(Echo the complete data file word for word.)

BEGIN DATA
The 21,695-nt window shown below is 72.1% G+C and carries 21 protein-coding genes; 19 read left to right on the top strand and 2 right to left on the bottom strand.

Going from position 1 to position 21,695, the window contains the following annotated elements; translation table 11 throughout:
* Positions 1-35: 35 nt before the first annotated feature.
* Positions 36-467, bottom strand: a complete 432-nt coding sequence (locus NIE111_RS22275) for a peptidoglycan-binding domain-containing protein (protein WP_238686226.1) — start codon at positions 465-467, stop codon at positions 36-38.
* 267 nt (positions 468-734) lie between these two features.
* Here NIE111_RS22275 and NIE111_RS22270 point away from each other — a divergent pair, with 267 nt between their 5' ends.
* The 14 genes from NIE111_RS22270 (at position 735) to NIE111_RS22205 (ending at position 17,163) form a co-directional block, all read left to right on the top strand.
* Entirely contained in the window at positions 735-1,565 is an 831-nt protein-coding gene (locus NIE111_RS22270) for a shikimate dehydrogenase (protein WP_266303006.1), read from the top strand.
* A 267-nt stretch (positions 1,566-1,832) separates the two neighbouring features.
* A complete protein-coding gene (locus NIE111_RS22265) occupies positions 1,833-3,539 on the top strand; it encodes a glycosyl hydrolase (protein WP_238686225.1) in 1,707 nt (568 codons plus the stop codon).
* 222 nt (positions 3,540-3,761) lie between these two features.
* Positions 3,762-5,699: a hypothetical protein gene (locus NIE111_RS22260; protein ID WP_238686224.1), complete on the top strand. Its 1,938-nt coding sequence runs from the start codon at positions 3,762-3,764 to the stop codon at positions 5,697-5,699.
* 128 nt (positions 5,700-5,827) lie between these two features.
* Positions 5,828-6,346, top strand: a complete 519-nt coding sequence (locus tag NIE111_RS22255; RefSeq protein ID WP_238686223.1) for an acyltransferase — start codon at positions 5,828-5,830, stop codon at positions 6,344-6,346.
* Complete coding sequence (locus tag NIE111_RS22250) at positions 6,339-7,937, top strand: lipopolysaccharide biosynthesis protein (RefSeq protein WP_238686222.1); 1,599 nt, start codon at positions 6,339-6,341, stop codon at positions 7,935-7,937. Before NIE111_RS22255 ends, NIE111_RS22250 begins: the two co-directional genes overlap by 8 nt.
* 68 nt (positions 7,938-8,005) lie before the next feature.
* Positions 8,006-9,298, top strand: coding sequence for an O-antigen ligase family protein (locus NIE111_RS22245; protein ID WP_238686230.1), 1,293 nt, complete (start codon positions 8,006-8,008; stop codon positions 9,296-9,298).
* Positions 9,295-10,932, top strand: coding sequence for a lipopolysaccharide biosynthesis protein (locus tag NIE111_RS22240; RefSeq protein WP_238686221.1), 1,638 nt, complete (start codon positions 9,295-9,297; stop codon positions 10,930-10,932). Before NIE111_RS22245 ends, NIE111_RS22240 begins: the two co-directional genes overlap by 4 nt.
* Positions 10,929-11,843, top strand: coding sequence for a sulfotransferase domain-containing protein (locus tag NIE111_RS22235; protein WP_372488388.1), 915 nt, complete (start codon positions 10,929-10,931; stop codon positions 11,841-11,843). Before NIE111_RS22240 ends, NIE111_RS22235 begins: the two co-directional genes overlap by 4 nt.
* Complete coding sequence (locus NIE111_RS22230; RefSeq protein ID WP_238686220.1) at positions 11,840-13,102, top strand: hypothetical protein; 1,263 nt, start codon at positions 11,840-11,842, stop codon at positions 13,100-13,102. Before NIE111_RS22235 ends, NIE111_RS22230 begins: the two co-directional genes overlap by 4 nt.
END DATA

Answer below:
The 21,695-nt window shown below is 72.1% G+C and carries 21 protein-coding genes; 19 read left to right on the top strand and 2 right to left on the bottom strand.

Going from position 1 to position 21,695, the window contains the following annotated elements; translation table 11 throughout:
* Positions 1-35: 35 nt before the first annotated feature.
* Positions 36-467, bottom strand: a complete 432-nt coding sequence (locus NIE111_RS22275) for a peptidoglycan-binding domain-containing protein (protein WP_238686226.1) — start codon at positions 465-467, stop codon at positions 36-38.
* 267 nt (positions 468-734) lie between these two features.
* Here NIE111_RS22275 and NIE111_RS22270 point away from each other — a divergent pair, with 267 nt between their 5' ends.
* The 14 genes from NIE111_RS22270 (at position 735) to NIE111_RS22205 (ending at position 17,163) form a co-directional block, all read left to right on the top strand.
* Entirely contained in the window at positions 735-1,565 is an 831-nt protein-coding gene (locus NIE111_RS22270) for a shikimate dehydrogenase (protein WP_266303006.1), read from the top strand.
* A 267-nt stretch (positions 1,566-1,832) separates the two neighbouring features.
* A complete protein-coding gene (locus NIE111_RS22265) occupies positions 1,833-3,539 on the top strand; it encodes a glycosyl hydrolase (protein WP_238686225.1) in 1,707 nt (568 codons plus the stop codon).
* 222 nt (positions 3,540-3,761) lie between these two features.
* Positions 3,762-5,699: a hypothetical protein gene (locus NIE111_RS22260; protein ID WP_238686224.1), complete on the top strand. Its 1,938-nt coding sequence runs from the start codon at positions 3,762-3,764 to the stop codon at positions 5,697-5,699.
* 128 nt (positions 5,700-5,827) lie between these two features.
* Positions 5,828-6,346, top strand: a complete 519-nt coding sequence (locus tag NIE111_RS22255; RefSeq protein ID WP_238686223.1) for an acyltransferase — start codon at positions 5,828-5,830, stop codon at positions 6,344-6,346.
* Complete coding sequence (locus tag NIE111_RS22250) at positions 6,339-7,937, top strand: lipopolysaccharide biosynthesis protein (RefSeq protein WP_238686222.1); 1,599 nt, start codon at positions 6,339-6,341, stop codon at positions 7,935-7,937. Before NIE111_RS22255 ends, NIE111_RS22250 begins: the two co-directional genes overlap by 8 nt.
* 68 nt (positions 7,938-8,005) lie before the next feature.
* Positions 8,006-9,298, top strand: coding sequence for an O-antigen ligase family protein (locus NIE111_RS22245; protein ID WP_238686230.1), 1,293 nt, complete (start codon positions 8,006-8,008; stop codon positions 9,296-9,298).
* Positions 9,295-10,932, top strand: coding sequence for a lipopolysaccharide biosynthesis protein (locus tag NIE111_RS22240; RefSeq protein WP_238686221.1), 1,638 nt, complete (start codon positions 9,295-9,297; stop codon positions 10,930-10,932). Before NIE111_RS22245 ends, NIE111_RS22240 begins: the two co-directional genes overlap by 4 nt.
* Positions 10,929-11,843, top strand: coding sequence for a sulfotransferase domain-containing protein (locus tag NIE111_RS22235; protein WP_372488388.1), 915 nt, complete (start codon positions 10,929-10,931; stop codon positions 11,841-11,843). Before NIE111_RS22240 ends, NIE111_RS22235 begins: the two co-directional genes overlap by 4 nt.
* Complete coding sequence (locus NIE111_RS22230; RefSeq protein ID WP_238686220.1) at positions 11,840-13,102, top strand: hypothetical protein; 1,263 nt, start codon at positions 11,840-11,842, stop codon at positions 13,100-13,102. Before NIE111_RS22235 ends, NIE111_RS22230 begins: the two co-directional genes overlap by 4 nt.